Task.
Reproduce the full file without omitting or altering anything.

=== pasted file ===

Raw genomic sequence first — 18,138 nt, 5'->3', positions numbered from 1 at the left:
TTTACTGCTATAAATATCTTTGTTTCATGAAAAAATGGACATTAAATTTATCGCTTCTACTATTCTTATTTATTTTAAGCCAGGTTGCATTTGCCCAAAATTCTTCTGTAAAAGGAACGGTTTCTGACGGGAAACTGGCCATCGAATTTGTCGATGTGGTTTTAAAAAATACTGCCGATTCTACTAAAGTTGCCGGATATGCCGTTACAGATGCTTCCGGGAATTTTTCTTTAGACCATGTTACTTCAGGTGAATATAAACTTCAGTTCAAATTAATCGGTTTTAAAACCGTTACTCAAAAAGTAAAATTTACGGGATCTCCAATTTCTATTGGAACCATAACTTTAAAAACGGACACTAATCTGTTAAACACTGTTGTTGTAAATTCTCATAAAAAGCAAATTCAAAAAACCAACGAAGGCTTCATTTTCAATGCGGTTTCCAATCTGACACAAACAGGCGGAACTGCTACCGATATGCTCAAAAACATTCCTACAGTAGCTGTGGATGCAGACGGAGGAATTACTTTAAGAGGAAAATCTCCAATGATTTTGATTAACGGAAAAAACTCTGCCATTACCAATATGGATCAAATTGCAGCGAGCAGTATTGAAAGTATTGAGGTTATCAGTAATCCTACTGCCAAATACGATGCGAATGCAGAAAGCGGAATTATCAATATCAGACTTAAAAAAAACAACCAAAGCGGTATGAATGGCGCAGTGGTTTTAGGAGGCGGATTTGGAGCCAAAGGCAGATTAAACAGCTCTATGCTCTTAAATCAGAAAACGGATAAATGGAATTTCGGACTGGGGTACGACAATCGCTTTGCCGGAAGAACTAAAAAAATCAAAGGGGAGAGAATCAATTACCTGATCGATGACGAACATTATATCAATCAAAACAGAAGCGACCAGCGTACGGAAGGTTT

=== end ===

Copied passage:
Raw genomic sequence first — 18,138 nt, 5'->3', positions numbered from 1 at the left:
TTTACTGCTATAAATATCTTTGTTTCATGAAAAAATGGACATTAAATTTATCGCTTCTACTATTCTTATTTATTTTAAGCCAGGTTGCATTTGCCCAAAATTCTTCTGTAAAAGGAACGGTTTCTGACGGGAAACTGGCCATCGAATTTGTCGATGTGGTTTTAAAAAATACTGCCGATTCTACTAAAGTTGCCGGATATGCCGTTACAGATGCTTCCGGGAATTTTTCTTTAGACCATGTTACTTCAGGTGAATATAAACTTCAGTTCAAATTAATCGGTTTTAAAACCGTTACTCAAAAAGTAAAATTTACGGGATCTCCAATTTCTATTGGAACCATAACTTTAAAAACGGACACTAATCTGTTAAACACTGTTGTTGTAAATTCTCATAAAAAGCAAATTCAAAAAACCAACGAAGGCTTCATTTTCAATGCGGTTTCCAATCTGACACAAACAGGCGGAACTGCTACCGATATGCTCAAAAACATTCCTACAGTAGCTGTGGATGCAGACGGAGGAATTACTTTAAGAGGAAAATCTCCAATGATTTTGATTAACGGAAAAAACTCTGCCATTACCAATATGGATCAAATTGCAGCGAGCAGTATTGAAAGTATTGAGGTTATCAGTAATCCTACTGCCAAATACGATGCGAATGCAGAAAGCGGAATTATCAATATCAGACTTAAAAAAAACAACCAAAGCGGTATGAATGGCGCAGTGGTTTTAGGAGGCGGATTTGGAGCCAAAGGCAGATTAAACAGCTCTATGCTCTTAAATCAGAAAACGGATAAATGGAATTTCGGACTGGGGTACGACAATCGCTTTGCCGGAAGAACTAAAAAAATCAAAGGGGAGAGAATCAATTACCTGATCGATGACGAACATTATATCAATCAAAACAGAAGCGACCAGCGTACGGAAGGTTT